Thanks to Mark Lindner for hosting this month’s The Sessions, aka Beer Blogging Friday, Session #125 on SMaSH beers. Mark is author of By the Barrel, Bend Beer Librarian. We’ve never been to Bend, but we’ve brewed a lot of great beers, both ales and lagers, with Oregon hops.
We decided we’d write about our own experiences brewing historic SMaSH beers (an acronym which stands for Single Malt and Single Hop). We’ve brewed SMash ales and lagers and through our research we’ve uncovered recipes for historic SMaSH beers. Many have descriptors like “3,458 lbs malt” and “Coastal hops” or simply “Imperial” in reference to hop varieties, making them nearly impossible to pin down without secondary research.
We’ll answer Mark’s questions which he posed in his prompt hosting The Sessions. His questions regarding SMaSH beers appear in italics below.
Are they trendy? When would they be considered to be trendy? Have you seen/had a variant (x-infused, fruit, …) single malt and single hop beer? More than one?
It’s hard to say specifically when SMaSH beers were trendy. This depends on the location where you are and how long you’ve been there and how long you’ve been observing the local brewing scene. For myself (Mike) and Pete, who live in DC, many of our “hottest” beers are not SMaSH. Looking south, with Josh in Miami, many of the trendy commercial beers he sees are brewed with fruit and blends of exotic hops so that even if a SMaSH Gose or Berliner is brewed with all Pilsner (and no wheat malt) it will likely have fruit. If a Gose, kefir lime, coriander, salt, and if a Berliner, potentially other additions like mint, hibiscus, vanilla, lactose, and the list goes on. Though as you likely know, Berliner and Gose typically consist of a pils/wheat grist. You needn’t look too far in the Florida beer scene to find many non-SMaSH beers. With homebrewers its another story. Josh brews an incredible barleywine that is 100% Marris Otter and 100% Goldings hops with an English ale strain of yeast. This beer is incredible and I can recall brewing it with Josh and enjoying it with him when he lived in DC, nearly 10 years ago. This beer while only one malt and one hop, typically under goes a 120-240 minute boil. Effectively the process adds complexities that would otherwise be malt-driven.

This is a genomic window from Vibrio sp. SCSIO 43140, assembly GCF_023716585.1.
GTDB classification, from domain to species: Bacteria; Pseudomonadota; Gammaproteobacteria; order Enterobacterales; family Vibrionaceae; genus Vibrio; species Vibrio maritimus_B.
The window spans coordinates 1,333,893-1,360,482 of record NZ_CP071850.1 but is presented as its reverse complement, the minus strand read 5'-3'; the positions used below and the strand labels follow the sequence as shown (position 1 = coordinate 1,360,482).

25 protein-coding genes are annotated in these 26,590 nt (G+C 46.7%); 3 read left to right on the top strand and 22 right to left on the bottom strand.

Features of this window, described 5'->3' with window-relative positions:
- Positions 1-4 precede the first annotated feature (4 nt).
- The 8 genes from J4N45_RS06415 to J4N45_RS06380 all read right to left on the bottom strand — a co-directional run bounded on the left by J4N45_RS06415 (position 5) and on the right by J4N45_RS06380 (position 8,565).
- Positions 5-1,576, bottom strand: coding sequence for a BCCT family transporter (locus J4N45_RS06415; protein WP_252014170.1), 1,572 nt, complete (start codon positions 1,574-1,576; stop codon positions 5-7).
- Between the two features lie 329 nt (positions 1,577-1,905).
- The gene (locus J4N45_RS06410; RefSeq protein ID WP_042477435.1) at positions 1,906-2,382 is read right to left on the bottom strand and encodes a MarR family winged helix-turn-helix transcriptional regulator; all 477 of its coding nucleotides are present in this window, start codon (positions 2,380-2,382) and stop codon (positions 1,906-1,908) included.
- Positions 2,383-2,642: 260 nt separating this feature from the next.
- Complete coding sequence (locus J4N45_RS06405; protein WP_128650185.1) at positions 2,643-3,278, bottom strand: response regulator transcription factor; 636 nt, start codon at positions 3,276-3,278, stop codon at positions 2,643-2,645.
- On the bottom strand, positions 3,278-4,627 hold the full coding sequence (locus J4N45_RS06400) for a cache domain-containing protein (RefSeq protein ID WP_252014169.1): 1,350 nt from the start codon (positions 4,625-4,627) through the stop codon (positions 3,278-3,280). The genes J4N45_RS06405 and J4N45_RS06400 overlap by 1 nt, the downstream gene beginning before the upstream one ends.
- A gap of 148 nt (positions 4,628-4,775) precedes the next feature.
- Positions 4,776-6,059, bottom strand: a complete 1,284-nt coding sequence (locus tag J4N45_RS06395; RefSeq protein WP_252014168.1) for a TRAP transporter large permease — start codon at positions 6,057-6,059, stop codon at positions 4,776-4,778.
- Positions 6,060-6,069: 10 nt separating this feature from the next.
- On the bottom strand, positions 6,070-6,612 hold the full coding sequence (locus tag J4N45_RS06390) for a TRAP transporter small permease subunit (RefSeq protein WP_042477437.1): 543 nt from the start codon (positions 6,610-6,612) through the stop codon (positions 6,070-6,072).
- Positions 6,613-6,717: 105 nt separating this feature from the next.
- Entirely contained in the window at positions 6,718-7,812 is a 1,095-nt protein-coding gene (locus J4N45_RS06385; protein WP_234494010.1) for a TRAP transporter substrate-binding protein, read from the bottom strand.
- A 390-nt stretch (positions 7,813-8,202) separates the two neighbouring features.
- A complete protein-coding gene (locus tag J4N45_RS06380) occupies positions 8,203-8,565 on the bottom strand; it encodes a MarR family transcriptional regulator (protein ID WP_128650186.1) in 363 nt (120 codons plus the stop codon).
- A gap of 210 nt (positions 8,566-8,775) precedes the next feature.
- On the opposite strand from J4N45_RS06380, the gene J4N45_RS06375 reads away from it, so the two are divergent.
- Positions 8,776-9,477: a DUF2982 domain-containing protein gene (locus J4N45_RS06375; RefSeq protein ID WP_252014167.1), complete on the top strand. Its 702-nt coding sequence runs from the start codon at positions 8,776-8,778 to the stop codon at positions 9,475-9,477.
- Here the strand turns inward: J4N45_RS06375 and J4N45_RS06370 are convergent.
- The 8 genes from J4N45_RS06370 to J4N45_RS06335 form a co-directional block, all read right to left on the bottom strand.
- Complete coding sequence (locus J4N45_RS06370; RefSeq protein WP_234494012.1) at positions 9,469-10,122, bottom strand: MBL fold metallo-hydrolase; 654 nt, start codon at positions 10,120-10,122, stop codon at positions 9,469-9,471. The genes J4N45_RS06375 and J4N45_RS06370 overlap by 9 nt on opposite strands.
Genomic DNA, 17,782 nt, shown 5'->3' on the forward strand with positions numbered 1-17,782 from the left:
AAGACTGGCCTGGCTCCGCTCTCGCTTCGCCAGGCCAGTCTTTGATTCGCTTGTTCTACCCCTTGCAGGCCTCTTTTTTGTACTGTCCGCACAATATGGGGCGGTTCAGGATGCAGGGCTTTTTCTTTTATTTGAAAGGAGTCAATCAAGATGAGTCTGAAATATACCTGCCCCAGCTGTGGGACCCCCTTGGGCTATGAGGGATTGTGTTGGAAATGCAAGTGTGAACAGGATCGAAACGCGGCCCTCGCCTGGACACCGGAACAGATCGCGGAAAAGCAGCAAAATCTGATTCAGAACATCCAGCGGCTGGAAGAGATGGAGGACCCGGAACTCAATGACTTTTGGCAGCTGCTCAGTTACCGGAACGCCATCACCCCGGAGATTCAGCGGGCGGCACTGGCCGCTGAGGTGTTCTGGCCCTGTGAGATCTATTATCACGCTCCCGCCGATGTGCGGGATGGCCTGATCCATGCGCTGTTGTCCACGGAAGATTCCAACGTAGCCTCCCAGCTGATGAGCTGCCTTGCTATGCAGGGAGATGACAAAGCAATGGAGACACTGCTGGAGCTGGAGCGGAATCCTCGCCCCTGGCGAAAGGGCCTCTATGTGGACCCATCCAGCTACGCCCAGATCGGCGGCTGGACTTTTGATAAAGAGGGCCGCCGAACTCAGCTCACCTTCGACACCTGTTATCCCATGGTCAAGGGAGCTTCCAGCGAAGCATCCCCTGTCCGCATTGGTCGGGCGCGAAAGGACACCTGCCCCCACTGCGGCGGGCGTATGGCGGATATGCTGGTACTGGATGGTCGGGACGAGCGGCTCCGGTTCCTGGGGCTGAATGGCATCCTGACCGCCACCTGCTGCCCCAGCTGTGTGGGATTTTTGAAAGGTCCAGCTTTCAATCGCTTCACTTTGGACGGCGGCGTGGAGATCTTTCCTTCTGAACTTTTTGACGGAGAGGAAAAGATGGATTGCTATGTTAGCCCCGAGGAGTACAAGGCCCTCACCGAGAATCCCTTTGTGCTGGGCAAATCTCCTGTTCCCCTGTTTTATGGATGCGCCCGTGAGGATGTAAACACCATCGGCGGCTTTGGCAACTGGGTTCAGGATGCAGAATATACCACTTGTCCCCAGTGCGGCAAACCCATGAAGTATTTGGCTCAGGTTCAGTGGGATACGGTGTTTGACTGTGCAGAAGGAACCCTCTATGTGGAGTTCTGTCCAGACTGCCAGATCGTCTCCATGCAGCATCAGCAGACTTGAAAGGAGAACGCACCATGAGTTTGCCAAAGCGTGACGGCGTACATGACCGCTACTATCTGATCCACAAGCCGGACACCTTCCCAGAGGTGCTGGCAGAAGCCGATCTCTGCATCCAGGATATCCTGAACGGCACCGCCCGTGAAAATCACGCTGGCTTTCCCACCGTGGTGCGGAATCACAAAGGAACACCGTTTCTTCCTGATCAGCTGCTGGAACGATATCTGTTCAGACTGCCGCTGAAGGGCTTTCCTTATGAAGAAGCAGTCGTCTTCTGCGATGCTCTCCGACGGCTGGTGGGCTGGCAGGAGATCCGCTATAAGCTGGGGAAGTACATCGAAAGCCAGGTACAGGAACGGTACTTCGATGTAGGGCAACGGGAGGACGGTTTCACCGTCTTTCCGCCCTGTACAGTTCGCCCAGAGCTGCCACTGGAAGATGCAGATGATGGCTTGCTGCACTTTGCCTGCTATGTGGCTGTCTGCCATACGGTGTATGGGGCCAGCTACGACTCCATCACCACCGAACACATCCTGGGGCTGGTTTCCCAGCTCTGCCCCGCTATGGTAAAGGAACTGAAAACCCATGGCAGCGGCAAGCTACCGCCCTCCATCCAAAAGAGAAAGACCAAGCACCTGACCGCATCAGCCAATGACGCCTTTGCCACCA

We wonder about the style of SMaSH. Our concern is that varying fermentables, be they molasses, corn, or rice, might be considered in violation of SMaSH beer. In the link Mark shared in his announcement for the 2017 Central Oregon SMaSH festival, at least one beer there was fruited so we assume that leaves corn and rice in the realm of SMaSH beers. We certainly think it does!
What purpose do SMaSH beers fill? For you, personally, and/or generally.
For us, personally, SMaSH beers build our esteem for great brewers. Why use 10 malts when you can use 5? And why use 5 malts when 1 will suffice with a more challenging brewing process? They also show how the brewers who came before us were savvier than modern people think. Often in olden times beer process made up for what ingredients lacked. One article from the Sacramento daily record-union which appeared in 1887 said that the “choicest Hallertau, Wolznach, and Saaz hops are known in this market by name only; the real article is scarcely ever sent, because our buyers would not pay the price, so we have to put up with the inferior sort known principally as export hops.” Ouch! The article makes it sound like it was tough to be a west coast brewer making a Saaz or Hallertau SMaSH beer in 1887.
Do they fill a niche in any beer style space? One that matters to you? Are they a “style,” however you define that?
Quite often the beers that matter most to us are historical. Personally its a way to reconnect with brewers who were marginalized and written out of the history books, brewers of color, female brewers, and the Jews of the new world who cooked and cooled many a lagerbier. SMaSH beers often fill the niche in something like lager. Particularly pilsner, which for us consist of just pilsner malt and Czech Saaz or a German Hallertau variety hop. Of course these beers are much easier to brew today in that quality malt and hops are more easily available to source comparatively to historic homebrewers. Still, looking at the entrants from the 2017 SMaSH fest, the outliers were clear with only one entry for Berlinerweisse and Rauchbier. I think the styles of Berlinerweiss comparatively to pale ale or Rauchbier to IPA, couldn’t be more different.